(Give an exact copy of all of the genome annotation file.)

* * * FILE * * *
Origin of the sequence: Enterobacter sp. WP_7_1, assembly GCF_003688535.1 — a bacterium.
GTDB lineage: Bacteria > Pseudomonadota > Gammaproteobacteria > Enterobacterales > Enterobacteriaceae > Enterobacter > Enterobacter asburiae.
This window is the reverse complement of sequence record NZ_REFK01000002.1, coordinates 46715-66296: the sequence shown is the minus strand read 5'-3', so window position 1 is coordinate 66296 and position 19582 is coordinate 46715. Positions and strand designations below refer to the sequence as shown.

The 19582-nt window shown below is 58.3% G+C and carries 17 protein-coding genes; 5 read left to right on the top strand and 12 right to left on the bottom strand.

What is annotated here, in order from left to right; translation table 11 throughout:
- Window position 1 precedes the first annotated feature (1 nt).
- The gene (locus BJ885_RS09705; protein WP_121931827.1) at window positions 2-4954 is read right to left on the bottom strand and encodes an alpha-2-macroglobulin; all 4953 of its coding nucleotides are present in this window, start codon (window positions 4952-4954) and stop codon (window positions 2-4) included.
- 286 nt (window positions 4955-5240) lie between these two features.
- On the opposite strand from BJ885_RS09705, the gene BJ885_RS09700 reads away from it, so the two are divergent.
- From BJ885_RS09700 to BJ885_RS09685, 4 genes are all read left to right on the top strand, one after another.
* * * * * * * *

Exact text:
Origin of the sequence: Enterobacter sp. WP_7_1, assembly GCF_003688535.1 — a bacterium.
GTDB lineage: Bacteria > Pseudomonadota > Gammaproteobacteria > Enterobacterales > Enterobacteriaceae > Enterobacter > Enterobacter asburiae.
This window is the reverse complement of sequence record NZ_REFK01000002.1, coordinates 46715-66296: the sequence shown is the minus strand read 5'-3', so window position 1 is coordinate 66296 and position 19582 is coordinate 46715. Positions and strand designations below refer to the sequence as shown.

The 19582-nt window shown below is 58.3% G+C and carries 17 protein-coding genes; 5 read left to right on the top strand and 12 right to left on the bottom strand.

What is annotated here, in order from left to right; translation table 11 throughout:
- Window position 1 precedes the first annotated feature (1 nt).
- The gene (locus BJ885_RS09705; protein WP_121931827.1) at window positions 2-4954 is read right to left on the bottom strand and encodes an alpha-2-macroglobulin; all 4953 of its coding nucleotides are present in this window, start codon (window positions 4952-4954) and stop codon (window positions 2-4) included.
- 286 nt (window positions 4955-5240) lie between these two features.
- On the opposite strand from BJ885_RS09705, the gene BJ885_RS09700 reads away from it, so the two are divergent.
- From BJ885_RS09700 to BJ885_RS09685, 4 genes are all read left to right on the top strand, one after another.